So that’s the story I vaguely alluded to on Facebook a few months ago when I talked about a “home invasion,” and it’s why I get really up in arms now about news issues that have to do with the violation or abuse of women. I feel a personal connection to such things. I was really angry about the Ray Rice situation, mostly because even though his wife was being crazy and drunk and hitting him in the elevator, I really wish Ray Rice had known better, and defended himself in a way that simultaneously protected his wife. And I was mad that people accused Jennifer Lawrence of “asking for it” when that hacker stole her private photos. And I get angry when any man speaks ill of any woman, because to me, it’s all related. Men can get as defensive as they want—I don’t care. The tinge of misogyny is often cunningly insidious, masking itself in contemporary society as ‘harmless comments’, and men try to diffuse their own subtle misogynistic tendencies by flailing around claiming they don’t have to take responsibility for their behavior when women “dress slutty”, or “act like bitches”, or go to parties alone, or aren’t better at protecting themselves, or take naked pictures of themselves with their iphones for their boyfriends, or live like free spirits who should be cherished and protected without having to fight for it. That is what it really comes down to—we should not have to demand that men cherish us. We should not have to prove we deserve to be protected by dressing down, living in fear, and suppressing our sexuality. Dressing “slutty” is fun, and a celebration of our beautiful bodies. Short skirts, pushed up boobs, and high heels are awesome. Sorry, you won’t change my opinion on that. I was wearing jeans, sneakers, and a dumpy coat when some guy tried to rape me, so fuck that argument. And I act like a bitch when I’m pissed off, but that doesn’t mean a guy can haul off and punch me in the face if I get too crazy. Men know enough to subdue us without knocking us out. Come on. And men can put aside their rabid libido’s enough to think twice before they try to fuck a woozy, sloppy 20-year old who dressed up “slutty” because that’s what many 20-year old college co-eds do—they get dolled up and head down to frat row with their girlfriends and party-hop, and some of them become targets and get coerced into fucking some alpha-male-frat-bro wearing too much cologne and reeking of double-mint gum, who left his gentleman hat in the car in favor of getting laid any way possible. And sometimes I walk alone at night, in well-lit areas of a metropolitan city, because I am trained to defend and protect myself. Men do not seem to generally take the protection role on as much any more, and it’s a bummer. But it hasn’t been a problem for me, so I’m not going to get all man-hating in this essay—I just want to raise awareness for what is still going on in our society.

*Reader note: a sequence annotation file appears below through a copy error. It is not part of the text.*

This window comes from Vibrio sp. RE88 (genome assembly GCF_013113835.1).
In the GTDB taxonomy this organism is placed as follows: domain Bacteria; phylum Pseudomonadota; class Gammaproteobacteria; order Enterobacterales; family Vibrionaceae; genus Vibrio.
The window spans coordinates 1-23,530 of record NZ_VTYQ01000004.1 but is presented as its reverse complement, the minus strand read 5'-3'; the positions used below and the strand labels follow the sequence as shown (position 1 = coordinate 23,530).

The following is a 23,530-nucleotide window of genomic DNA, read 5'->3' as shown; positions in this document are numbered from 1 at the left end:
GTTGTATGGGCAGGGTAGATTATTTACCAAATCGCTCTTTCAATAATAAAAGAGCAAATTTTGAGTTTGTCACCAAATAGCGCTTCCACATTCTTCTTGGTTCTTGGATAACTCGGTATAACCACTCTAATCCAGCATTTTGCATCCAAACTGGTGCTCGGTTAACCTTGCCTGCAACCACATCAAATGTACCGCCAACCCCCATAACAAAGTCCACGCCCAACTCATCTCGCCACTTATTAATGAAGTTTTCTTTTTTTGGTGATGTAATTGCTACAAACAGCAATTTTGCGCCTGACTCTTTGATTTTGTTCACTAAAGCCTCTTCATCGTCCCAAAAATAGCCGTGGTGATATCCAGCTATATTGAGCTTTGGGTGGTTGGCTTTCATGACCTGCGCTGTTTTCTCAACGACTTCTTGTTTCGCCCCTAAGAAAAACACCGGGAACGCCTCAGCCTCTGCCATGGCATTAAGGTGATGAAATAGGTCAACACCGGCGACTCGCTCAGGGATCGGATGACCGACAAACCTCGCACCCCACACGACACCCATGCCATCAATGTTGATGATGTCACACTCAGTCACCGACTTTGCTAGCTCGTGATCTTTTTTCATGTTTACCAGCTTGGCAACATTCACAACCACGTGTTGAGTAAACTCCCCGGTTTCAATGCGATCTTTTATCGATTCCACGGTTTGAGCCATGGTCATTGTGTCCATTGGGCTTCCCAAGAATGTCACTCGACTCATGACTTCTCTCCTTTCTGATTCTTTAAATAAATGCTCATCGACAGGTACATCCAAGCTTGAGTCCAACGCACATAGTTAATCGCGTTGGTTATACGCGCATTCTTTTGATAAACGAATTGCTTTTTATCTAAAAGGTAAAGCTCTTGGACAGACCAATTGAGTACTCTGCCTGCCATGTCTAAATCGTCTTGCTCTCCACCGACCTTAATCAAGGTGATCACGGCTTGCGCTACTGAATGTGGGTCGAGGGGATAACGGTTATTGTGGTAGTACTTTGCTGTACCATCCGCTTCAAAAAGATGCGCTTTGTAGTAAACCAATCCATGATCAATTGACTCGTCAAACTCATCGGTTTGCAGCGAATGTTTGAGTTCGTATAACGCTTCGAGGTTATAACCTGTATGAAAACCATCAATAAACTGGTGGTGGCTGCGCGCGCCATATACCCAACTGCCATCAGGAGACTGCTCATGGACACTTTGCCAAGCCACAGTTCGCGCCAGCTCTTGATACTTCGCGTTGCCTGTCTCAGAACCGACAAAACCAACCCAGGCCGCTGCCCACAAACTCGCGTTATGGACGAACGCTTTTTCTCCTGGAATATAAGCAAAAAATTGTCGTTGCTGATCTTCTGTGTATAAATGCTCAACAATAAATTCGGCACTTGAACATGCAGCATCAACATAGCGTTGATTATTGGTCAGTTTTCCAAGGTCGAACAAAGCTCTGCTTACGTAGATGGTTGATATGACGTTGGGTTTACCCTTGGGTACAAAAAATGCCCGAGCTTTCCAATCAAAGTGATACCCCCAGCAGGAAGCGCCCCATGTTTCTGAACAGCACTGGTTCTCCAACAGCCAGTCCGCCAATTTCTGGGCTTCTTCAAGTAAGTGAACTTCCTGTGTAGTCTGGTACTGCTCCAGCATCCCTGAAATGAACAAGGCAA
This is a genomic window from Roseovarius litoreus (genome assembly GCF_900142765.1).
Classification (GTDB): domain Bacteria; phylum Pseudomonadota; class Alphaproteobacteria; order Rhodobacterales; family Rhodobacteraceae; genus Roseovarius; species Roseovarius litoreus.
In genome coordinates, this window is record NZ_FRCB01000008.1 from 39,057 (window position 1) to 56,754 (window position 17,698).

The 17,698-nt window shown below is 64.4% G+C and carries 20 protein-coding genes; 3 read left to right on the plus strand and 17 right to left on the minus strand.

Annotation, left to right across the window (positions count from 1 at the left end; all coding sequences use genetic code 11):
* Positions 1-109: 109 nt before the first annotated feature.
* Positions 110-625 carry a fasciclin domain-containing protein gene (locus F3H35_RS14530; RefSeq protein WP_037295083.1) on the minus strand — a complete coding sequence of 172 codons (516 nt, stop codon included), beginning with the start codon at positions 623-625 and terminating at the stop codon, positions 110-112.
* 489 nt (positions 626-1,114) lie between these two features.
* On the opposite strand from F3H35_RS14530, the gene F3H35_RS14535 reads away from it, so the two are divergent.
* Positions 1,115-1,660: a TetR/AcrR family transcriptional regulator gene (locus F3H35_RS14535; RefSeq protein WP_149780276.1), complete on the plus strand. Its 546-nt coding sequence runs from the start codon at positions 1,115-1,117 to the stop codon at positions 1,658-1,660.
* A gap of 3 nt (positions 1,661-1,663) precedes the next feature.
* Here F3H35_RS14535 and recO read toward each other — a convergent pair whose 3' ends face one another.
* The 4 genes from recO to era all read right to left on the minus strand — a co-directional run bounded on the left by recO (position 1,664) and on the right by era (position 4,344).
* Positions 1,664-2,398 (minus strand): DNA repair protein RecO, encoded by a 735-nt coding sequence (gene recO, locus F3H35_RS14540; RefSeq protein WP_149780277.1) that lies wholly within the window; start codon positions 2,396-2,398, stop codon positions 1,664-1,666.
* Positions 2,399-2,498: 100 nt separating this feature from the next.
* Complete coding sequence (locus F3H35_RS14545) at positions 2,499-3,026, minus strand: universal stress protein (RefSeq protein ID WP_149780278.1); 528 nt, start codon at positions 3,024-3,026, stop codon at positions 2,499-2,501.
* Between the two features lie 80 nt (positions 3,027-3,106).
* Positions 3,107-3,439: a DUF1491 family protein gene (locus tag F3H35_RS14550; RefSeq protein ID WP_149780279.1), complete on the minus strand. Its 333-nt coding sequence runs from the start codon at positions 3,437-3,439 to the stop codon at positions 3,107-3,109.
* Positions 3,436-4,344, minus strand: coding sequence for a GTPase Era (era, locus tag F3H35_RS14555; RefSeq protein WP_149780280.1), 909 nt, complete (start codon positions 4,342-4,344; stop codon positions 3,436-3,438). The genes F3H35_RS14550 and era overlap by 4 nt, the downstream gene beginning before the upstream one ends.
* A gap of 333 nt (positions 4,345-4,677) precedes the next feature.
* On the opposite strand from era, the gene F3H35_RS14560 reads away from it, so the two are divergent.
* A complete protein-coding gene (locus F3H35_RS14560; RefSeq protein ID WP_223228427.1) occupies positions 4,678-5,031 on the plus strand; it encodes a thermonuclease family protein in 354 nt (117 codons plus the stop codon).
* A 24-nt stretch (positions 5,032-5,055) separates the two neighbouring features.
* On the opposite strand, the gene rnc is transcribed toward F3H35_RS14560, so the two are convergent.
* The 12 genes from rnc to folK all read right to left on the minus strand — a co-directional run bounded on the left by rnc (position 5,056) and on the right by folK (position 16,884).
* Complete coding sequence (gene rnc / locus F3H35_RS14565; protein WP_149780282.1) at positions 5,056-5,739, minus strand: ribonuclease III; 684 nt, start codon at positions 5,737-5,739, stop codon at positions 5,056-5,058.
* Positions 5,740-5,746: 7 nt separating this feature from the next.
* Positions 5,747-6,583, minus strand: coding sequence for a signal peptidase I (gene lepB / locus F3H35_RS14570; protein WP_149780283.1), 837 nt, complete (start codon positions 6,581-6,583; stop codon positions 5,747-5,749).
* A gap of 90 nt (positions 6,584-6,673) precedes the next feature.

I learned a lot from this experience, not merely from the incident itself, but also from the aftermath. I learned that people often shut down when they hear you’ve been through trauma, and that is one of the reasons victims keep things to themselves even though we should share them in order to heal. You will get the support if you reach out and ask for it.
There were plenty of people who supported me, and for that I am eternally grateful. The ones who avoided me or got weird with me—I chalk that up to the way people are just shitty sometimes, myself included. But having a trauma history—it doesn’t matter how shitty I can be. When someone comes to me with their trauma, my heart immediately goes out to them, and I make myself available to whatever they need, in whatever form they need it. Because sharing trauma is a way to heal both parties involved, starting with compassion. And boy, did I need compassion after April 26th, and I’m so grateful to those who gave it to me.
Finally, I learned that I am un-rape-able. And that’s why I titled this blog as such. A man broke into my home, stole my belts with the intent to tie me up, hid in my closet and waited for me to come home, and then jumped me in my own bedroom and attempted to force me to submit to him. But he couldn’t rape me because I refused to allow it. I chose to put the fear on hold and go right for the rage, which in the past has gotten me into trouble. But there are times when rage can save your life, and I am grateful for my past trama, which cultivated my rage, so when I needed it most, it was there. I am un-rape-able because I was totally unwilling to allow my body to be violated. I have fought long and hard to truly own this body. I was abused as a little girl and I’ve spent thirty years recovering from it. There are a lot of patterns that needed to be broken so I could fight on behalf of my body that night. Or I might have believed my body wasn’t worth fighting for, that I deserved what happened for being negligent, or weak, or unlovable. But my body is worth fighting for, and I am allowed to be in this world without feeling like I have to watch my back. I am a woman, and therefore I deserve to be protected and cared for as something valuable and fragile—even taking into account my strength. It’s non-negotiable. It is a terrible thing for a man to attempt to destroy that which brought him into this world. He passed through a feminine gateway at the start of his life, and because of this he must learn to worship and cherish the feminine, not talk down, shame, insult, or violate it. And unfortunately this is the mistake many men make.